Haunted? - Doyers Street

by Female Abroad

Halloween is upon us and there is nothing like checking out a unique "haunted" spot to get you in the mood. This Halloween we are going to look at Doyers Street in NYC's Chinatown (Manhattan's Lower East Side). While some people may not actually know if by its proper name, if you mention Bloody Angle (it has a 90 degree bend in it) or Murder Alley, it might start to ring a bell...

Where and what is Doyers Street, as per Wikipedia:

Doyers Street is a 200-foot-long (61 m) street in the Chinatown neighborhood of Manhattan in New York City. It is one block long with a sharp bend in the middle. The street runs south and then southeast from Pell Street to the intersection of Bowery, Chatham Square, and Division Street. Doyers Street contains several restaurants, barber shops, and hair stylists, as well as the Chinatown branch of the United States Postal Service. The Nom Wah Tea Parlor opened at 13 Doyers Street in 1920, and is still in operation; other longstanding business include Ting's Gift Shop at 18 Doyers.

That does not sound that scary, how did Doyers street get its nicknames then? If we keep reading the Wiki article:

Early in the century, the bend in the street became known as the "Bloody Angle" or "Murder Alley" because of numerous killings among the Tong Gangs of Chinatown that lasted into the 1930s. Hatchets were frequently used, leading to the creation of the expression, "hatchet man".

While nicknames are great, more history is needed. In the early 1900's there were two gangs that wanted to control Chinatown - the Hip Sing Tong's and On Leong Tong. Both controlled the opium dens, prostitution rings, drinking dens - basically anything illegal in the area. The police were afraid of the gangs so they just let them do what they wanted to. This lead to one of the first large, murderous events:

One shooting at the Chinese Theater in 1905 claimed the lives of three people, when members of the Hip Sing Tong fired on members of the On Leong Tong. The shooting took place at a time when the theater was packed with 400 people.

No one was ever brought to trial for the murders and the case remains open. This murder started the Tong War which lasted several years and lead to:

In one 1909 incident, two members of the On Leong Tong were shot, one fatally, by members of the rival Four Brothers’ Society, or See Sing Tong. The shooting came after three members of the Hip Sing Tong were executed in Boston for the murder of a member of the On Leong tong.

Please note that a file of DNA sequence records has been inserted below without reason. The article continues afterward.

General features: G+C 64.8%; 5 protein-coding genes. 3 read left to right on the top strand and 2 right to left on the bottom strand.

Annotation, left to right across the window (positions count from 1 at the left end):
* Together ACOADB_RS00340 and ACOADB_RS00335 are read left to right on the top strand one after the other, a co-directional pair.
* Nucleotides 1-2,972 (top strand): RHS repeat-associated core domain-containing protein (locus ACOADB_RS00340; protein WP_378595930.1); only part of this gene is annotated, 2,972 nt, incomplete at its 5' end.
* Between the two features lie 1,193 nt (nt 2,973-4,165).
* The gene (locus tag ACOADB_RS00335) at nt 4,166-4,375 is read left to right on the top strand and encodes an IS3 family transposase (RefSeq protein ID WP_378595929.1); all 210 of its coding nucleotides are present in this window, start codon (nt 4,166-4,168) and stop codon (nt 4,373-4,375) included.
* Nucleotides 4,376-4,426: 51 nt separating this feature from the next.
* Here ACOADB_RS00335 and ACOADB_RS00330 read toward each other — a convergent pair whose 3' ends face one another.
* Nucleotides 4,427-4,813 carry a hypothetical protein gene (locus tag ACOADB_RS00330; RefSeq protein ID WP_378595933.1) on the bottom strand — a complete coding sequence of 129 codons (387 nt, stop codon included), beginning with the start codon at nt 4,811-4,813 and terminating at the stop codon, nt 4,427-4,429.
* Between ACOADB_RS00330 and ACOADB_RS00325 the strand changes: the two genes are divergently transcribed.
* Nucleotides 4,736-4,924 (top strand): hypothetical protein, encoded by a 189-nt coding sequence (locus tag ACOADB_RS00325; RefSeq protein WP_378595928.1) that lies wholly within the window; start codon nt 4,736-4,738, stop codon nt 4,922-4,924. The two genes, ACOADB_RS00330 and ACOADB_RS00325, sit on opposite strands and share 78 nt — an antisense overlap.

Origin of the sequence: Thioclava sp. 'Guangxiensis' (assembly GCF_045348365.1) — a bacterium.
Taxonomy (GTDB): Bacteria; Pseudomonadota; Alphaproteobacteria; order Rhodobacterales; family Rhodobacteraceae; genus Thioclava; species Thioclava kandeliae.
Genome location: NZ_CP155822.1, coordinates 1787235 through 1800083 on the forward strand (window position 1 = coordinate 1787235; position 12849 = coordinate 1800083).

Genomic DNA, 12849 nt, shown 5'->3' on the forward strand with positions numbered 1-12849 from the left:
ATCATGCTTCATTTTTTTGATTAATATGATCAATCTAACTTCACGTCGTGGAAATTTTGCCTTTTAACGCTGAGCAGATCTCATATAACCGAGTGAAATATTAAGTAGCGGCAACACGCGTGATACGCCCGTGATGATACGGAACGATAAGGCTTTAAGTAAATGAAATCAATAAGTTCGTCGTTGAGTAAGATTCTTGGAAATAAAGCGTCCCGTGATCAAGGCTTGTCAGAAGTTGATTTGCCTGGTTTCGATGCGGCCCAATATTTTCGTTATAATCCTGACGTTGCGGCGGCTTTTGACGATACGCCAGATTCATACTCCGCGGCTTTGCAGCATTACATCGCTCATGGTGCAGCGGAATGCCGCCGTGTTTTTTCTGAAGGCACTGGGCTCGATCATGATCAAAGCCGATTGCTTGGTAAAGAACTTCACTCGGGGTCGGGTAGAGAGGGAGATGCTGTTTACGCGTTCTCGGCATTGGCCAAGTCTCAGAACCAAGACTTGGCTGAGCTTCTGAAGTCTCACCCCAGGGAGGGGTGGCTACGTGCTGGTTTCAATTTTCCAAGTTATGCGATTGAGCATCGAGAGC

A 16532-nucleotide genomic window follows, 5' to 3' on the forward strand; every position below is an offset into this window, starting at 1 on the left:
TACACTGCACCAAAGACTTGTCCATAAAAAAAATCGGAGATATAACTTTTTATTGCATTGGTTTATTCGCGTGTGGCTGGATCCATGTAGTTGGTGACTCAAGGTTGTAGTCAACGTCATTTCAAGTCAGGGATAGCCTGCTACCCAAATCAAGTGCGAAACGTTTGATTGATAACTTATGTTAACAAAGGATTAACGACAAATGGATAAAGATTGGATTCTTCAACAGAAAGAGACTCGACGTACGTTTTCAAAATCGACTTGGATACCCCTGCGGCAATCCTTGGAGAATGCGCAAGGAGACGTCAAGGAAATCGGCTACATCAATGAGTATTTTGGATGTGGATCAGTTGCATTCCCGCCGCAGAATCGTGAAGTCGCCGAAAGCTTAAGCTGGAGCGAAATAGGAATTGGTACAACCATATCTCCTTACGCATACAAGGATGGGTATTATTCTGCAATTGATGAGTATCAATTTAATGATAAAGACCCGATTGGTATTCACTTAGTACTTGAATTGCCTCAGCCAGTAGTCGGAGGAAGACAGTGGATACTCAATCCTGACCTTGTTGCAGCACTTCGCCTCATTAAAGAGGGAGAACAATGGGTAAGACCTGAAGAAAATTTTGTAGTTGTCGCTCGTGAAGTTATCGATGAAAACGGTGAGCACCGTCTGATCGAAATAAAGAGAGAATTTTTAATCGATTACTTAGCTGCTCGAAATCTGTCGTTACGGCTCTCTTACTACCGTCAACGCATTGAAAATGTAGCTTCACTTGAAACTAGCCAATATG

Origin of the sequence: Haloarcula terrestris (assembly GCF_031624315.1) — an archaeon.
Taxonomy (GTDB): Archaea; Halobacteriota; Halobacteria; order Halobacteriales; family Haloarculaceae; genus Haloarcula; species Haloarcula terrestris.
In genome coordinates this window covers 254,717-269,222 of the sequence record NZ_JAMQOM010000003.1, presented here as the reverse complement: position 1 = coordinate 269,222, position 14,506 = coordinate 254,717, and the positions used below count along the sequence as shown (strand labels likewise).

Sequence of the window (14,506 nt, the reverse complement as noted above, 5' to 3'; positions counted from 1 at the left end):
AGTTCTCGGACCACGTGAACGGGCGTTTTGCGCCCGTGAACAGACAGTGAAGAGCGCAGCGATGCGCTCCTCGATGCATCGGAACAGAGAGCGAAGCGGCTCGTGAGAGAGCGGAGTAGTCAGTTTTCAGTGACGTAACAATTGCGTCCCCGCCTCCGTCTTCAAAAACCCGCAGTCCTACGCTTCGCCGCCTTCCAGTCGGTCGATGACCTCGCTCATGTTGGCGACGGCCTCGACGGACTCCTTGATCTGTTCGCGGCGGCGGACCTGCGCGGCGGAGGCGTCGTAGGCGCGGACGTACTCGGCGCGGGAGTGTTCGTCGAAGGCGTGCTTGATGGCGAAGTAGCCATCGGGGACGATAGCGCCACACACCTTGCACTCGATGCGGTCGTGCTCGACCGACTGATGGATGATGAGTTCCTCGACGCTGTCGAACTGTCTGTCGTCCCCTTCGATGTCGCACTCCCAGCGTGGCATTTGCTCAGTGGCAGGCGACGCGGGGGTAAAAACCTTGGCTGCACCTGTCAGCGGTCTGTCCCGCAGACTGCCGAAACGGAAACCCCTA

Some say it also happened because of the murder of sex slave Bow Kum (aka Sweet Flower) who was owned by the Hip Sing Tong and then later by On Leong Tong by a Tong Hatchetman. The fighting continued between the waring gangs until 1913 when the US & Chinese governments mediated a truce. During this war it is estimated that about 50 people died. It is said that the On Leongs used Smith & Wesson's and the Hip Sings used Colts so it was easy to tell who committed which murder but police were not keen to prosecute.

But don't worry, there were other deaths that followed:

A number of old tenement houses are on Doyers Street, and these were sometimes subjected to fires. In 1910, four tenants died and five were injured when fire swept through the building at 15–17 Doyers. In 1939, a fire at the same building, described by The New York Times as "an old rabbit warren," killed seven persons and injured sixteen.

In 1988, Born To Kill (BTK) gang blew up and shot a police car in the alley as pay back for arresting gang members who were selling counterfeit Rolex watches.

Shortly after in 1989 the Flying Dragons tried to take on the Hip Sing Tong and the Born To Kill (BTK) gangs to win the alley. The 1980's were known as NYC's most violent decade so another gang war was far from unusual.

“Law-enforcement officials say more people have died violently at Bloody Angle, the crook at Doyer Street near Pell, than at any other intersection in America.” - Jane Lii, The New York Times, 12 June 1994 (Section 14, Page 6)

In 1994 the illegal gambling dens were closed and police were starting to get a hold on NYC as a whole which included Doyers Street so the clientele started to change and gentrify.

Under the area was a lot of tunnels for prohibition booze smuggling, gambling, and Shanghaiing of sailors for boats, etc. One of these tunnels can still be visited today. The entrance can be found next to Coco Fashion (by Apotheke and Nom Wah Tea Parlor) and it exits onto Chatham Square. Don't worry though, this is not a hidden tunnel, you'll actually find a bunch of small businesses.

If you visit today there is still lots of history and while most of the store fronts have changed, a lot of the builds look like they still come from the early 20th century. Here you can expect to see expensive bars, tour groups, hair salons, tourists, and people peeing on the buildings at night (welcome to New York...)

Well, that certainly makes it a very deadly 200 foot stretch of city!